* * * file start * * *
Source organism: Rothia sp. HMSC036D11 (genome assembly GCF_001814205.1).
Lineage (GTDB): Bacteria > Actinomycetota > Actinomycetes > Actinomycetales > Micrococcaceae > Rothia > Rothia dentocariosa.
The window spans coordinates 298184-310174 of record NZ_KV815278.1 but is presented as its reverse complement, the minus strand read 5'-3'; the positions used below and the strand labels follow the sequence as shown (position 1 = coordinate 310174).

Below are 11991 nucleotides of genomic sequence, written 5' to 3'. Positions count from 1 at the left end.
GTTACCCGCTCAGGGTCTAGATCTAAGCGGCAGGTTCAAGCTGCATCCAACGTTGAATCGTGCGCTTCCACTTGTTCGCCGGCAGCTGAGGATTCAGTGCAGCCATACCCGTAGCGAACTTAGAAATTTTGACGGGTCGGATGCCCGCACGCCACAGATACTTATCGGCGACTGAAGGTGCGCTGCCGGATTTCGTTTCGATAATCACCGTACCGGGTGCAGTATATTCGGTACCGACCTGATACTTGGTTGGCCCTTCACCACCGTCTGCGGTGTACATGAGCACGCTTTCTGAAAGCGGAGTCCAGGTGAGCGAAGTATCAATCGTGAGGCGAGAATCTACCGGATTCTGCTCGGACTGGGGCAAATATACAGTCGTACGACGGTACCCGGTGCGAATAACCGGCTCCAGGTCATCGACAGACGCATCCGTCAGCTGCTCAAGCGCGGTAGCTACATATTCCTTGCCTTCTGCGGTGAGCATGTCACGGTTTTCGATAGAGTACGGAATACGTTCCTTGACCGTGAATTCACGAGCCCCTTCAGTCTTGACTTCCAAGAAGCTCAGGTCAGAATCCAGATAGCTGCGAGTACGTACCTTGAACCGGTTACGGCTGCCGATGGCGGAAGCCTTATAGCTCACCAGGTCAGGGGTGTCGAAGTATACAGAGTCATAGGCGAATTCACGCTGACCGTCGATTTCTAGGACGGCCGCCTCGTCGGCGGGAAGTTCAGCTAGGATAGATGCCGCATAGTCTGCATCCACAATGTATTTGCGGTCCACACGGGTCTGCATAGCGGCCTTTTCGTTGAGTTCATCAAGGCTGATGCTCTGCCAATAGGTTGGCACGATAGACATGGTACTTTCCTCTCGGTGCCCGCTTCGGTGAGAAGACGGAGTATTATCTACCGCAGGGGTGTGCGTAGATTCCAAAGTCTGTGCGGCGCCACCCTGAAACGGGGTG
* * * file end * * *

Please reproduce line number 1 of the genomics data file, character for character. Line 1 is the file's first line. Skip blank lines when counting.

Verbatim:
Source organism: Rothia sp. HMSC036D11 (genome assembly GCF_001814205.1).